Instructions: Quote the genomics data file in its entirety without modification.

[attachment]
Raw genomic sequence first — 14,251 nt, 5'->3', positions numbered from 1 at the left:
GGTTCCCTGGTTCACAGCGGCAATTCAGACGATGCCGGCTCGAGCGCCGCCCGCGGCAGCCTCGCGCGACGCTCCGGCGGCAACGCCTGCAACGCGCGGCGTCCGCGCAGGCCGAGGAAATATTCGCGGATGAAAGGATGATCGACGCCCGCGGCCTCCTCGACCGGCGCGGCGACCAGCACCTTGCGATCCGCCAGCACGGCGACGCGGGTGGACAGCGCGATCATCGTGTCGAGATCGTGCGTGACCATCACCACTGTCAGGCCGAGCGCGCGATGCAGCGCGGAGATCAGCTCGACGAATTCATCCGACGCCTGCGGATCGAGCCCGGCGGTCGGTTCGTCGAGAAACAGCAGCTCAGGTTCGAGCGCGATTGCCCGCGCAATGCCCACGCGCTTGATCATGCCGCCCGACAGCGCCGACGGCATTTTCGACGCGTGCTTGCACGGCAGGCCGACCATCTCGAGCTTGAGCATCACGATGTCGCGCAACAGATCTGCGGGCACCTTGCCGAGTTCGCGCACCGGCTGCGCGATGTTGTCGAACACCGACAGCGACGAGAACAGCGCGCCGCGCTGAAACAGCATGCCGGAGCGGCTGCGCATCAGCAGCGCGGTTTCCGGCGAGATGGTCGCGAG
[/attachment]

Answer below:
Raw genomic sequence first — 14,251 nt, 5'->3', positions numbered from 1 at the left:
GGTTCCCTGGTTCACAGCGGCAATTCAGACGATGCCGGCTCGAGCGCCGCCCGCGGCAGCCTCGCGCGACGCTCCGGCGGCAACGCCTGCAACGCGCGGCGTCCGCGCAGGCCGAGGAAATATTCGCGGATGAAAGGATGATCGACGCCCGCGGCCTCCTCGACCGGCGCGGCGACCAGCACCTTGCGATCCGCCAGCACGGCGACGCGGGTGGACAGCGCGATCATCGTGTCGAGATCGTGCGTGACCATCACCACTGTCAGGCCGAGCGCGCGATGCAGCGCGGAGATCAGCTCGACGAATTCATCCGACGCCTGCGGATCGAGCCCGGCGGTCGGTTCGTCGAGAAACAGCAGCTCAGGTTCGAGCGCGATTGCCCGCGCAATGCCCACGCGCTTGATCATGCCGCCCGACAGCGCCGACGGCATTTTCGACGCGTGCTTGCACGGCAGGCCGACCATCTCGAGCTTGAGCATCACGATGTCGCGCAACAGATCTGCGGGCACCTTGCCGAGTTCGCGCACCGGCTGCGCGATGTTGTCGAACACCGACAGCGACGAGAACAGCGCGCCGCGCTGAAACAGCATGCCGGAGCGGCTGCGCATCAGCAGCGCGGTTTCCGGCGAGATGGTCGCGAG